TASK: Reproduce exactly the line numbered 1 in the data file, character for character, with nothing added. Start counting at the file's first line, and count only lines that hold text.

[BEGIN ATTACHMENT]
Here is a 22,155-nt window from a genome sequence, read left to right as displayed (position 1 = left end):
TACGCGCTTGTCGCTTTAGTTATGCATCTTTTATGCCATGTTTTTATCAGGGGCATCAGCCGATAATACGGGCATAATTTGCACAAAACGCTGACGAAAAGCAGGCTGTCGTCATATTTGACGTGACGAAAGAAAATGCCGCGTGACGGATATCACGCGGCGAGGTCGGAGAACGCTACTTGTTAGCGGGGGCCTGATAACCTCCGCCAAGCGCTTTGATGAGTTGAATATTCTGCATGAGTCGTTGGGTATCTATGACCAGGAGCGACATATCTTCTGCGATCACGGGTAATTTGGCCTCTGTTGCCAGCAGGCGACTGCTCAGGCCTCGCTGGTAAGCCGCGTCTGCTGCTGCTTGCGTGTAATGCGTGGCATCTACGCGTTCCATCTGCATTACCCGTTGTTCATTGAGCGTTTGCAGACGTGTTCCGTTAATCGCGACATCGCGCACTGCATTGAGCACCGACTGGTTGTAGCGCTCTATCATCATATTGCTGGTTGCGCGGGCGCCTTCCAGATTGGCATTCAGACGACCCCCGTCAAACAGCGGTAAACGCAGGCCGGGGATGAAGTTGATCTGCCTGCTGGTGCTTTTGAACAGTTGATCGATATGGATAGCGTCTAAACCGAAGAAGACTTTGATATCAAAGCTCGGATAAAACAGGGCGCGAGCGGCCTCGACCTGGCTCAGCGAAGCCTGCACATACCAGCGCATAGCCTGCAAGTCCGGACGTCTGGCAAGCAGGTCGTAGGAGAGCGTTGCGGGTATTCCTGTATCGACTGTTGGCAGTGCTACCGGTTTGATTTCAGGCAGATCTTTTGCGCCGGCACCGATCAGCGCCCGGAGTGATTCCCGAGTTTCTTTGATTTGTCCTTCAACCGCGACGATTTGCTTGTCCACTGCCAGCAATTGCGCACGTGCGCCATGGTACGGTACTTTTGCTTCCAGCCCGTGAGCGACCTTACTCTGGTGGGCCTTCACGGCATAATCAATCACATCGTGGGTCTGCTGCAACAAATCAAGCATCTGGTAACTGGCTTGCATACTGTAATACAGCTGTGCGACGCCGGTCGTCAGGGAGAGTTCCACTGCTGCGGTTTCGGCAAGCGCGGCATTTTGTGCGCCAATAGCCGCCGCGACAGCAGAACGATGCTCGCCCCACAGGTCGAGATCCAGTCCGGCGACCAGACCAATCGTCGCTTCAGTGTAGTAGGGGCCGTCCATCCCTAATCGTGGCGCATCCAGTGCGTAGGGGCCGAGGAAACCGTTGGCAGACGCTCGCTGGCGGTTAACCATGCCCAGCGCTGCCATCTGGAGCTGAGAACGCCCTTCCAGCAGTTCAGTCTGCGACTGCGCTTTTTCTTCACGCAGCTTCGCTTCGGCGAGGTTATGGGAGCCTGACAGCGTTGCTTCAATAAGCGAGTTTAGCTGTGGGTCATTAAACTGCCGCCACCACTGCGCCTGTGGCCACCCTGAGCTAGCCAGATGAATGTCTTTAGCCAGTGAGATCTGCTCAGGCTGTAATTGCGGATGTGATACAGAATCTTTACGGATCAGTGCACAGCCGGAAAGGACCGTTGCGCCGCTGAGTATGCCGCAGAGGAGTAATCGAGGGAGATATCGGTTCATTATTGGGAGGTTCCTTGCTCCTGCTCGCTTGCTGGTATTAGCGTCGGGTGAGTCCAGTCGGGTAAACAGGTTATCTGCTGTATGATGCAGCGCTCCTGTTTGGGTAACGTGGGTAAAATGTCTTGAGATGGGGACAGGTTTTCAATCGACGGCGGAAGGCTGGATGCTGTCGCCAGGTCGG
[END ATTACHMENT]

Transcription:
Here is a 22,155-nt window from a genome sequence, read left to right as displayed (position 1 = left end):